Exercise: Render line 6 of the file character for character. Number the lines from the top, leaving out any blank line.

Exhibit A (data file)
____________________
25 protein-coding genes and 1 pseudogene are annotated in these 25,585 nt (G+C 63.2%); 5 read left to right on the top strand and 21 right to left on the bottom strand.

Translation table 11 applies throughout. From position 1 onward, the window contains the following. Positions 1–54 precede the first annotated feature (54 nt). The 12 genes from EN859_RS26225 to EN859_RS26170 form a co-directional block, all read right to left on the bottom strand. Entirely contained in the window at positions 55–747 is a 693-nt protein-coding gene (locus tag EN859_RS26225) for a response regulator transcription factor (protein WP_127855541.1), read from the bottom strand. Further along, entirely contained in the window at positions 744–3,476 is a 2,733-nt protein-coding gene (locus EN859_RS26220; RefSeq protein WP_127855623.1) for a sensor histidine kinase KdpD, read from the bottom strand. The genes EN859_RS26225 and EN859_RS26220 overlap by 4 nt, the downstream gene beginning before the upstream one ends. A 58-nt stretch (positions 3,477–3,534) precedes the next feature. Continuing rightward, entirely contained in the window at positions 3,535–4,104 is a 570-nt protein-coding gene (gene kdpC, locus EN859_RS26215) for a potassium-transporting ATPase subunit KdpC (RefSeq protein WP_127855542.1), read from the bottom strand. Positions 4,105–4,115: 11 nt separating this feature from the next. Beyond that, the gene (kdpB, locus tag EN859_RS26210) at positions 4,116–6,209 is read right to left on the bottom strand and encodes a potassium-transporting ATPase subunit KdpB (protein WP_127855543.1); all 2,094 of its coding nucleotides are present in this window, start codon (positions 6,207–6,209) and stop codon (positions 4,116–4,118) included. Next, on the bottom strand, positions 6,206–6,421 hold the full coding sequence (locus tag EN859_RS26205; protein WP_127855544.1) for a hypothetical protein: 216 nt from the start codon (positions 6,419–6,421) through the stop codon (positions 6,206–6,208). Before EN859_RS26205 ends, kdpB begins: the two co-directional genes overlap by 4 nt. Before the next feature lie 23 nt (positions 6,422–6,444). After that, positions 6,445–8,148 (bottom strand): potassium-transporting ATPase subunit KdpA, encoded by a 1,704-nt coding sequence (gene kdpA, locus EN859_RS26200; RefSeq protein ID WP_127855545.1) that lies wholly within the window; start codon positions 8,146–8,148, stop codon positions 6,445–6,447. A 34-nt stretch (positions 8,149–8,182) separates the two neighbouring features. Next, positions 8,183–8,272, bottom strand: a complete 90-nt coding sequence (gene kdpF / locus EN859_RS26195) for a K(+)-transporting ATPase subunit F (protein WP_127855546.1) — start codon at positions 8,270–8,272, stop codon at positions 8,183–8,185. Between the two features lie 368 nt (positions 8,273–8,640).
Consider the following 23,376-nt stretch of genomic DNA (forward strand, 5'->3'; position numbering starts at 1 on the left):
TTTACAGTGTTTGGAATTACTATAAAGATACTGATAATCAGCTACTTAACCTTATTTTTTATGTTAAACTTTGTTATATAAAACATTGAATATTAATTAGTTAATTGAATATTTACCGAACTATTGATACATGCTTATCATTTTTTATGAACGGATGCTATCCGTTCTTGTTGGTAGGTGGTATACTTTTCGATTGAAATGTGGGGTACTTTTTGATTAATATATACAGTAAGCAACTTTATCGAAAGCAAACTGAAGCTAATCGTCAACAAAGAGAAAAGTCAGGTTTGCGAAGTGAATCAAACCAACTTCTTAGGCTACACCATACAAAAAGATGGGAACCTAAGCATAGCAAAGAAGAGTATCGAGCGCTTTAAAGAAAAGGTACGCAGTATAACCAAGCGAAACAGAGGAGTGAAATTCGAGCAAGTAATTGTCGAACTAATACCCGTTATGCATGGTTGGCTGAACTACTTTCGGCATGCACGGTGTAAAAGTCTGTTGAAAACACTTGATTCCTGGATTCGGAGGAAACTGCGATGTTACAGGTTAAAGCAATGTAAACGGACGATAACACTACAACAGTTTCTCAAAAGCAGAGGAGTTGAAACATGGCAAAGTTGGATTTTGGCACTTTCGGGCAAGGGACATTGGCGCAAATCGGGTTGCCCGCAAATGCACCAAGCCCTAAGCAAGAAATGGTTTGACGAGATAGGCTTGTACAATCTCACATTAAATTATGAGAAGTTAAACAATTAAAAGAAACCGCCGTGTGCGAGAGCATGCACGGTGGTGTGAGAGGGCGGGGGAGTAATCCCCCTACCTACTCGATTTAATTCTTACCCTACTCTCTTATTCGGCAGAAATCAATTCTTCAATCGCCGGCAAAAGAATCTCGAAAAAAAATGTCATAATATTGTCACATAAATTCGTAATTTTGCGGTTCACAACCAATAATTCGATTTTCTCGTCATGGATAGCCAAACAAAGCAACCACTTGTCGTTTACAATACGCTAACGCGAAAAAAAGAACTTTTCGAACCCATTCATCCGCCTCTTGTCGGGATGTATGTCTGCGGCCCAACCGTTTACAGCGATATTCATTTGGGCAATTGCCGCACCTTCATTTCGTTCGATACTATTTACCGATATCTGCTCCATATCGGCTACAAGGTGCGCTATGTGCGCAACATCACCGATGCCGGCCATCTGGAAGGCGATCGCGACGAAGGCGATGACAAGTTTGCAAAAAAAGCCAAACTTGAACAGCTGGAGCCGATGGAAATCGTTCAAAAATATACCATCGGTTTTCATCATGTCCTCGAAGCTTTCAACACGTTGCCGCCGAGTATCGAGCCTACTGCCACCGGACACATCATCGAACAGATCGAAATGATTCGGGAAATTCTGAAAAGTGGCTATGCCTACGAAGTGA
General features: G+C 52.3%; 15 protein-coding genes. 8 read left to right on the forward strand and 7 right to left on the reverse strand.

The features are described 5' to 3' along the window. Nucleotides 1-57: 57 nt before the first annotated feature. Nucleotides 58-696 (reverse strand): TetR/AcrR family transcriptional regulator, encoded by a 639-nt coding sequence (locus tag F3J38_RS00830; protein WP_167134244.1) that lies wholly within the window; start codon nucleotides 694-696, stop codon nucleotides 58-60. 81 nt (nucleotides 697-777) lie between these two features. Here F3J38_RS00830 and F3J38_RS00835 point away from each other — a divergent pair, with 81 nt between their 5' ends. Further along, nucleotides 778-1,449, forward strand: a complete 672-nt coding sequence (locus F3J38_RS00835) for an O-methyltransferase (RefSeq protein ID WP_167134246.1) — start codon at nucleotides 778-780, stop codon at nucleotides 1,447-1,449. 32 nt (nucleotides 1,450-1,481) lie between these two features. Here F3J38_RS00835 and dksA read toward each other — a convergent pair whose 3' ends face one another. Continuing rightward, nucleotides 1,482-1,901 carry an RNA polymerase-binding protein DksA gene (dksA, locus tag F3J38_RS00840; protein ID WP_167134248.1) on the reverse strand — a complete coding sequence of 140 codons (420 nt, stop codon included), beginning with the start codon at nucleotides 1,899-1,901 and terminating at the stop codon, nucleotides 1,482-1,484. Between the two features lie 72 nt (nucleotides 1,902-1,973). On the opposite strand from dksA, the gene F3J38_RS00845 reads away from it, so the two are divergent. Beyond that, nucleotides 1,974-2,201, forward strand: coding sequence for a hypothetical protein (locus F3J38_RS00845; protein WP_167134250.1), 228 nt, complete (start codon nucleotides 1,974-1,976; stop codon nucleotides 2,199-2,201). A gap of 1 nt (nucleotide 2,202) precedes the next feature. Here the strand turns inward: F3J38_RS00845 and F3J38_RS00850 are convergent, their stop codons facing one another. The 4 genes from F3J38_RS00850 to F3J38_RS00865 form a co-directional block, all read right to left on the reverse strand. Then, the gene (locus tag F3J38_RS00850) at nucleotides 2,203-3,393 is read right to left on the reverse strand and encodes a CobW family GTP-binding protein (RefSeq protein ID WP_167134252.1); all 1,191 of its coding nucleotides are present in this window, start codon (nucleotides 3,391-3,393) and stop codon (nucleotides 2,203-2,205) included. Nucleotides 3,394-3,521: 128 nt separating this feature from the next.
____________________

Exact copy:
The features are described 5' to 3' along the window. Nucleotides 1-57: 57 nt before the first annotated feature. Nucleotides 58-696 (reverse strand): TetR/AcrR family transcriptional regulator, encoded by a 639-nt coding sequence (locus tag F3J38_RS00830; protein WP_167134244.1) that lies wholly within the window; start codon nucleotides 694-696, stop codon nucleotides 58-60. 81 nt (nucleotides 697-777) lie between these two features. Here F3J38_RS00830 and F3J38_RS00835 point away from each other — a divergent pair, with 81 nt between their 5' ends. Further along, nucleotides 778-1,449, forward strand: a complete 672-nt coding sequence (locus F3J38_RS00835) for an O-methyltransferase (RefSeq protein ID WP_167134246.1) — start codon at nucleotides 778-780, stop codon at nucleotides 1,447-1,449. 32 nt (nucleotides 1,450-1,481) lie between these two features. Here F3J38_RS00835 and dksA read toward each other — a convergent pair whose 3' ends face one another. Continuing rightward, nucleotides 1,482-1,901 carry an RNA polymerase-binding protein DksA gene (dksA, locus tag F3J38_RS00840; protein ID WP_167134248.1) on the reverse strand — a complete coding sequence of 140 codons (420 nt, stop codon included), beginning with the start codon at nucleotides 1,899-1,901 and terminating at the stop codon, nucleotides 1,482-1,484. Between the two features lie 72 nt (nucleotides 1,902-1,973). On the opposite strand from dksA, the gene F3J38_RS00845 reads away from it, so the two are divergent. Beyond that, nucleotides 1,974-2,201, forward strand: coding sequence for a hypothetical protein (locus F3J38_RS00845; protein WP_167134250.1), 228 nt, complete (start codon nucleotides 1,974-1,976; stop codon nucleotides 2,199-2,201). A gap of 1 nt (nucleotide 2,202) precedes the next feature. Here the strand turns inward: F3J38_RS00845 and F3J38_RS00850 are convergent, their stop codons facing one another. The 4 genes from F3J38_RS00850 to F3J38_RS00865 form a co-directional block, all read right to left on the reverse strand. Then, the gene (locus tag F3J38_RS00850) at nucleotides 2,203-3,393 is read right to left on the reverse strand and encodes a CobW family GTP-binding protein (RefSeq protein ID WP_167134252.1); all 1,191 of its coding nucleotides are present in this window, start codon (nucleotides 3,391-3,393) and stop codon (nucleotides 2,203-2,205) included. Nucleotides 3,394-3,521: 128 nt separating this feature from the next.